Flag holds special meaning to Countryside Montessori teacher
by Staff Writer
The flag that flies outside of Countryside Montessori School has a story to tell.
More than 45 years ago, it was draped over the coffin of Lt. Lewis Raymond Jones, a U.S. soldier wounded during the invasion of Normandy in World War II and father of Countryside Montessori English teacher Lee deMontigny. And until Monday, Sept. 12, a day after the 10th anniversary of the Sept. 11, 2001 attacks, it sat folded, just as it had since Jones’ death, inside a cedar chest in deMontigny’s home.
“I never actually thought, ever, that that flag would come out of the cedar chest,” deMontigny said. “I never thought about unfolding it and flying it, but we had this brand new flagpole and (a school administrator) said they were hoping to get a donation of a flag and the timing just seemed to make sense to me.”
deMontigny’s father enlisted in the U.S Army at the age of 21 in 1942, right after the United States became fully involved in World War II. On June 6, 1944, Jones found himself on the shores of Normandy Beach during the first day of what was later to become known as the beginning of the end of the war. During the first few moments of action, deMontigny said, Jones was hit in the back by a bullet, but continued to direct the men around him to safety. He was later awarded the Purple Heart for his service.
Surgeons at the Washington, D.C. Veterans Affairs Medical Center decided that it would be unsafe to try and remove the bullet, which was lodged near his lungs. In the following years Jones developed emphysema, and drawbacks from the wound further complicated his condition. He died at the age of 46, when deMontigny was only 13 years old.
“He was fairly young when he died,” she said. “I had a few pauses the year I turned 46, thinking ‘this is as old as my dad ever got.’”
Because Jones and deMontigny’s mother divorced early during her childhood, deMontigny was given the flag draped over Jones’ coffin as his next-of-kin. While U.S. flag code does not demand that military memorial flags remain folded, many choose not to fly their flags, as deMontigny had originally intended. But when Countryside Montessori middle and high school administrator Heide Putt asked staff for a flag to hang on the school’s empty flagpole, built and installed in July as part of former Countryside Montessori student Sidarth Modi’s Eagle Scout project, she said she felt compelled to offer her father’s flag. The date that the flag would be raised, Sept. 12, further solidified her decision.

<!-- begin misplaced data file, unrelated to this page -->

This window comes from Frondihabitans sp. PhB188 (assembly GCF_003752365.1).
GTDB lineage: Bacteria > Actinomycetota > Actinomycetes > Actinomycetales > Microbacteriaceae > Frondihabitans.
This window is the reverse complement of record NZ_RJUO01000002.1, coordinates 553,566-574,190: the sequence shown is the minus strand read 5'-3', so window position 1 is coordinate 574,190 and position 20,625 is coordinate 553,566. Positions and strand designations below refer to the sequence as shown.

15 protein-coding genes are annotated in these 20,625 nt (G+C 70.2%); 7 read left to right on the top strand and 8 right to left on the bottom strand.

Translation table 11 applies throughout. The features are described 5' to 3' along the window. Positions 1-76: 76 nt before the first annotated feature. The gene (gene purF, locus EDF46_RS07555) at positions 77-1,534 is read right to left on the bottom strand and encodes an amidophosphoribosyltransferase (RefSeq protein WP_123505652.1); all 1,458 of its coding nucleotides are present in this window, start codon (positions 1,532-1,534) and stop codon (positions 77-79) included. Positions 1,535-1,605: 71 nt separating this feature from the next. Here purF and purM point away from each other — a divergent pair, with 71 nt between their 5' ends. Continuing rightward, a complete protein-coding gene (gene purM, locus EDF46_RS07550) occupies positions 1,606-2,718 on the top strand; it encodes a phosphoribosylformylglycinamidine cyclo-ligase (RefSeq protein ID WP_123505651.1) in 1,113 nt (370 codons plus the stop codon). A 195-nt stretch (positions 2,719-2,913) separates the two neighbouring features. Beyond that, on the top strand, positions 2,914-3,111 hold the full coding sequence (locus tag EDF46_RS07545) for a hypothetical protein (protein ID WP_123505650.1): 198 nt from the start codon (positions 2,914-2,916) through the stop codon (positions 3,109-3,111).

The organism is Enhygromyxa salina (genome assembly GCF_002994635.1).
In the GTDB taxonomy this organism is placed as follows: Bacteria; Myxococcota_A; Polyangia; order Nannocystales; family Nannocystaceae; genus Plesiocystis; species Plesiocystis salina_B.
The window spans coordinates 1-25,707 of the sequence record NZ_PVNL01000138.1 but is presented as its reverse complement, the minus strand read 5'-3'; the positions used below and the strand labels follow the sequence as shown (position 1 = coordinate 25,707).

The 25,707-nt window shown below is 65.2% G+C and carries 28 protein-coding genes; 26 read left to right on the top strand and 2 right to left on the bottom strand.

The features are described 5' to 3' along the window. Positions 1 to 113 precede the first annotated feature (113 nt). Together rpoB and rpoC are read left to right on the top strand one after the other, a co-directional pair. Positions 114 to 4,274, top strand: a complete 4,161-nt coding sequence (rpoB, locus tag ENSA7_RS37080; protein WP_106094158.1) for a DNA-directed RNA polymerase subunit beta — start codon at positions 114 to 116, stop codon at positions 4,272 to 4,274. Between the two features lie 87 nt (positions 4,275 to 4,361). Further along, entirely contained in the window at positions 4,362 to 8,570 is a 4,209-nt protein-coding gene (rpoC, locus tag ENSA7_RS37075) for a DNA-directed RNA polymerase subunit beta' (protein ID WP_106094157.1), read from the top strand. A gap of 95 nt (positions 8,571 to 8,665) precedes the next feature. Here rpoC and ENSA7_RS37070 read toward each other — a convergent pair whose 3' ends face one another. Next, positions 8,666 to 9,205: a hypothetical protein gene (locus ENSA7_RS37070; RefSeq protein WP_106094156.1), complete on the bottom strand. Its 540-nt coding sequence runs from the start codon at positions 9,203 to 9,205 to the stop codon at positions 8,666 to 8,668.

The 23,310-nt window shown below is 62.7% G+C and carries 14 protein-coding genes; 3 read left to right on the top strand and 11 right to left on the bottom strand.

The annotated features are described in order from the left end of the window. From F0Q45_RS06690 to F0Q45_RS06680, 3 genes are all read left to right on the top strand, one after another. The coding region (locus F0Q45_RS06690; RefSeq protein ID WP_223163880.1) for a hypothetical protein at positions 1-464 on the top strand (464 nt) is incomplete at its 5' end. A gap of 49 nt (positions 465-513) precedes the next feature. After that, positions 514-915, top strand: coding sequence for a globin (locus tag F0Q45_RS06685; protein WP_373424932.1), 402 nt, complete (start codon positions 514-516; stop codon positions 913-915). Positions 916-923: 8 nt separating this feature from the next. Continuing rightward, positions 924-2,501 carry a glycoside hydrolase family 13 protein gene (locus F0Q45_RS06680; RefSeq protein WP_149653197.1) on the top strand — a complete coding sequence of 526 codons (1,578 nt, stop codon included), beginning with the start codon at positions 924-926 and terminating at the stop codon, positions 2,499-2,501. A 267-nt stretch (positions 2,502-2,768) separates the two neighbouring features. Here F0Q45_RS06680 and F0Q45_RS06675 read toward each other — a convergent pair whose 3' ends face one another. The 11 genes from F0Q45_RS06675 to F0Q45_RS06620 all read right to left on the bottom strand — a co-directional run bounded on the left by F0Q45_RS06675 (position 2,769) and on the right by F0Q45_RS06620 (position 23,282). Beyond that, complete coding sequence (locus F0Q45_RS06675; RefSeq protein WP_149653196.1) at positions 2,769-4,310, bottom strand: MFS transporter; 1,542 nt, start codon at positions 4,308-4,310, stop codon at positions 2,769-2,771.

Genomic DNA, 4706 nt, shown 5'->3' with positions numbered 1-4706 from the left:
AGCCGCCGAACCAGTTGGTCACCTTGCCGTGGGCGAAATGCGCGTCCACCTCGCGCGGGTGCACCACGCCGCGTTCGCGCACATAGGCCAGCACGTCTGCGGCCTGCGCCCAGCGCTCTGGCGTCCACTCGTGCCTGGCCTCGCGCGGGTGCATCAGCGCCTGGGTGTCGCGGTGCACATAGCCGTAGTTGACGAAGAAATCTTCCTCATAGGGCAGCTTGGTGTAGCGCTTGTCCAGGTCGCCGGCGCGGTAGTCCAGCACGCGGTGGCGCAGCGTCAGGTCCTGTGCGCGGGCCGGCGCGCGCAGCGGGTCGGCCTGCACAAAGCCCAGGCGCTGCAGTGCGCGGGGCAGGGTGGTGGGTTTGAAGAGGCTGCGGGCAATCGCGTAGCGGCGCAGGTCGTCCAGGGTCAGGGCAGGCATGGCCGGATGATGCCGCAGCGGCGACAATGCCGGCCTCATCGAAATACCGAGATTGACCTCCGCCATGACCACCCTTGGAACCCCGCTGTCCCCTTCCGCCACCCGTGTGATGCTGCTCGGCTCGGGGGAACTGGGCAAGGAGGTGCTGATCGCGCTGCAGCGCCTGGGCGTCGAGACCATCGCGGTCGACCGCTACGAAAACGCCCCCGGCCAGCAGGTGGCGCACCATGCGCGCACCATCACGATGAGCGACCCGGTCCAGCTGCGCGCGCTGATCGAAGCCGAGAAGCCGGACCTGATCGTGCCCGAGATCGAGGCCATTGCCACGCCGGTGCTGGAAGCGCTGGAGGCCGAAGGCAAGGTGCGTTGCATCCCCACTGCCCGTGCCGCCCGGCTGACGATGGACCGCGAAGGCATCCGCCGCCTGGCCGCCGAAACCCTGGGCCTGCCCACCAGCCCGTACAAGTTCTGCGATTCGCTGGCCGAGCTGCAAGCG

“I know my dad would have approved of my decision to break with protocol, unfold his flag and give it a new home on this anniversary of the 9/11 attacks,” deMontigny told Countryside Montessori students during the school’s Sept. 11 memorial service. “Hopefully, it will always remind us of all the Americans who have sacrificed for us. It truly is an honor to give his flag to Countryside Montessori School.”
Sidarth, who is now a junior at the North Carolina School of Math and Science in Durham, said he is proud that the flag hanging from the flagpole that he worked to install holds so much significance.
“The American flag has such a significant meaning as it is, but when that flag has been wrapped around a World War II veteran’s coffin, that’s something very special,” he said.
Although deMontigny’s flag flies outside of the school for now, school officials still are seeking a newer, more durable flag to fly on a day-to-day basis. They plan to use deMontigny’s flag only for more formal occasions because of its age.
Those interested in donating a U.S or N.C. flag to Countryside Montessori may call the school at 704-936-5580.